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Topic: Beginner struggling with basic two-digit 7-segment led display (Read 2 times) previous topic - next topic


This line will be potValueMapped = map(analogRead(potPin), 0, 1023, 0, 99);

Thank you.  That did the trick!  As simple as that.

The loop section of my program now reads (I also had to fix a bug):

Code: [Select]
void loop ()
  int sensorValue = analogRead(A0);
  sensorValue = map (sensorValue, 0, 1023, 0, 99);

  //display sensed value
  for(int j=0; j<50; j++){
    digit = sensorValue/10;  //determines value of 'tens' digit
    delay (5);
    digit = sensorValue - digit*10;  //determines value of 'units' digit
    delay (5);

BTW, I also have a few shift registers and am planning to try them out.  Once I have done that I can decide which system will best suit my purpose.


There is a problem in this line:

Code: [Select]
int displayValue = sensorValue*99/1024;

The * and / will be evaluated in that order because they have equal precedence, and equal precedence operators are evaluated from left to right. However, the maximum value of sensorValue*99 is 1023*99 = 101277 which is too large to fit in an int. Try:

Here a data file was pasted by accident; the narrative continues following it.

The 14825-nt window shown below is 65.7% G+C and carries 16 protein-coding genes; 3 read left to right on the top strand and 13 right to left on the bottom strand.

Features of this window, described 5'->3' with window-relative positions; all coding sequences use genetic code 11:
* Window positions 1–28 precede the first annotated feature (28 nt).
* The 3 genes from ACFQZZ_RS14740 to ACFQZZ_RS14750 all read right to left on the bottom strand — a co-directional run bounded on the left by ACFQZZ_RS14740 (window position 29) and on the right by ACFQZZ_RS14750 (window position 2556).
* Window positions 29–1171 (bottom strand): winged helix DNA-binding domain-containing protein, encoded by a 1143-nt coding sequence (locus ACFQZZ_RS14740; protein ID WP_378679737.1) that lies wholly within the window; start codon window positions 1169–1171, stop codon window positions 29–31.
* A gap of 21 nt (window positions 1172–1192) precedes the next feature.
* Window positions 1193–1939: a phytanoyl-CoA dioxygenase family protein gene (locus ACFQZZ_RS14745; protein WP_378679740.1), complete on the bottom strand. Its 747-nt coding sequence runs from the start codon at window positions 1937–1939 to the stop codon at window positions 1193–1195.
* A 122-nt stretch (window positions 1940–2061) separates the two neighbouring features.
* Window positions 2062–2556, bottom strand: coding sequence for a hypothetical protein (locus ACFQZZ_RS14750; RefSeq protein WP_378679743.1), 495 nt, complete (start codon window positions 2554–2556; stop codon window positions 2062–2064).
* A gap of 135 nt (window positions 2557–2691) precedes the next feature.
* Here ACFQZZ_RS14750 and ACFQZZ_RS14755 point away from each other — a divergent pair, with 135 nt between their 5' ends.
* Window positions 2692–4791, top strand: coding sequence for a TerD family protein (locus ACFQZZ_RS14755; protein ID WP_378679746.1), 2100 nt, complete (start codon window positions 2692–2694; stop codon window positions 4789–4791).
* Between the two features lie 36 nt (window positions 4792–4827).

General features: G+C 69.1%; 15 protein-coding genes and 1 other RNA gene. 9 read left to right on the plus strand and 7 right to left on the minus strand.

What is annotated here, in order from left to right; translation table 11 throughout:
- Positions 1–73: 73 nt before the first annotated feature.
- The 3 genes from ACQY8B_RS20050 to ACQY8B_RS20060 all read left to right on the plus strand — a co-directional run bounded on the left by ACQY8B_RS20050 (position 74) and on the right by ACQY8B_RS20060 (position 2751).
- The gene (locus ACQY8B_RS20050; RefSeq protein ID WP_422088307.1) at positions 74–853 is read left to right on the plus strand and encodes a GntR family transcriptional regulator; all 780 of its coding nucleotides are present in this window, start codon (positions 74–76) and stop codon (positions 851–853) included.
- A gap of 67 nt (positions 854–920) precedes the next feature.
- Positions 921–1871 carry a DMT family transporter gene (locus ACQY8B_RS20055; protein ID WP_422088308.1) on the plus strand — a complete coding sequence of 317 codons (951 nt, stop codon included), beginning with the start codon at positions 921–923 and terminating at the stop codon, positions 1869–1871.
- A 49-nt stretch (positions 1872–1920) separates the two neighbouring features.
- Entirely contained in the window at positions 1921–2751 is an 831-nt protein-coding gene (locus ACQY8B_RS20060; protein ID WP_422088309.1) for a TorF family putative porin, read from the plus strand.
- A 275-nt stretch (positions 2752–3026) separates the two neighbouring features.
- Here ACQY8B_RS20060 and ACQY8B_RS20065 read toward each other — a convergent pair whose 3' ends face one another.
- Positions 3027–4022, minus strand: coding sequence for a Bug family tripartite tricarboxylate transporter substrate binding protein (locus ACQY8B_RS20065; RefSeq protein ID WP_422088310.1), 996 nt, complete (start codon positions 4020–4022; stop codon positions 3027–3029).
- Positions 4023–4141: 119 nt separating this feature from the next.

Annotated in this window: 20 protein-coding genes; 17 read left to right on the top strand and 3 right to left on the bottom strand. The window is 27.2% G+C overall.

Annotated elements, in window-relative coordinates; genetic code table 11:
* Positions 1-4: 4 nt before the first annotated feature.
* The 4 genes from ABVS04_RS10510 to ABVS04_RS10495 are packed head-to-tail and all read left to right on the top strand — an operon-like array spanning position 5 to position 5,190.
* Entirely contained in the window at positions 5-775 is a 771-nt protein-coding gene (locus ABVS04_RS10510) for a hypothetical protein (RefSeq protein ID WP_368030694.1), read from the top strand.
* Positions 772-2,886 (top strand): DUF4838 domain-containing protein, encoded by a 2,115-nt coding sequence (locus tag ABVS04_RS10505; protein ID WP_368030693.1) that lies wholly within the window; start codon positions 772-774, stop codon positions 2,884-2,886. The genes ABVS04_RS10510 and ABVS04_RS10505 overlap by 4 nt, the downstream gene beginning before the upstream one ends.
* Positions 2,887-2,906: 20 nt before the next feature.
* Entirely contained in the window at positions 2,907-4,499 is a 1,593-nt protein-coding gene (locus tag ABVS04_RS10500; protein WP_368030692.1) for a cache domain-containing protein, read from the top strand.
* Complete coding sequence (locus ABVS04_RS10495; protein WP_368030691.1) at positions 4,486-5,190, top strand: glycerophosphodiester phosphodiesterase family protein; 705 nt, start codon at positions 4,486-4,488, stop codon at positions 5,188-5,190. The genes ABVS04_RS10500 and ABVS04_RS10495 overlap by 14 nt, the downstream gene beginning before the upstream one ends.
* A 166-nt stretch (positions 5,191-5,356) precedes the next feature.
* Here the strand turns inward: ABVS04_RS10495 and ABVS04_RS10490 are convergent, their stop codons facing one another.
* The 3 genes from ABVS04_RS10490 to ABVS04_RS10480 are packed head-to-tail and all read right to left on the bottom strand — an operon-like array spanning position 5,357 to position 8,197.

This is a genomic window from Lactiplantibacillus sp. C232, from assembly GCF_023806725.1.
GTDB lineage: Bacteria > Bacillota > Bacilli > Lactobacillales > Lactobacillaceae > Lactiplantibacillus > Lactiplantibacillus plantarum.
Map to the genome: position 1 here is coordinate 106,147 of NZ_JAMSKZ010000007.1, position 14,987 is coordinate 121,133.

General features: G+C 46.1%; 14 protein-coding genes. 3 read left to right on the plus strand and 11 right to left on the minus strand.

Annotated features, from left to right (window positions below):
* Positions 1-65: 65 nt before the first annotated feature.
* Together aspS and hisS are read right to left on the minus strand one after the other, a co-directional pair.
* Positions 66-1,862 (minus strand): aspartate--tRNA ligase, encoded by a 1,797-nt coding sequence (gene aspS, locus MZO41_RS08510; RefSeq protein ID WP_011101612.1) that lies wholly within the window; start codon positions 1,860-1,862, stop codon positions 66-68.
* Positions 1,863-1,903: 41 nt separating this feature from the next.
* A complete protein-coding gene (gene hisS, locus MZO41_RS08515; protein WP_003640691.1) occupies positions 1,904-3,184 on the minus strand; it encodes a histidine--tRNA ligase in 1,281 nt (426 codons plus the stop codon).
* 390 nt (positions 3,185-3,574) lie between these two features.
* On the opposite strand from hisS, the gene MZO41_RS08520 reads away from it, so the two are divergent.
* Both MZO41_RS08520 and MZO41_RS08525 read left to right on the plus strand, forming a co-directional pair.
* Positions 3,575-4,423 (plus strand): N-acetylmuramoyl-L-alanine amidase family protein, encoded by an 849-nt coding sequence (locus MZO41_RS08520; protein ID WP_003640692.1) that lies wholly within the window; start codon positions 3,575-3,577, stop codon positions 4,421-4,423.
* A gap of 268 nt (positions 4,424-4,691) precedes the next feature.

Code: [Select]
unsigned int displayValue = (unsigned int)(((unsigned long)sensorValue * 99UL)/1024U);

btw there is no need to make variable 'digit' global. It would be better programming style to declare it locally instead, and this would probably make the code smaller.

Thank you for your helpful comments. I was wondering about the order of operations.  I did try previously to change the order by bracketing but it didn't help.  You have now explained why.

I prefer American2020's solution.  The 'map' statement seems to have been designed exactly for this purpose.

You're right.  I have now declared the variable 'digit' locally and it reduced the sketch size from 2158 to 2090.

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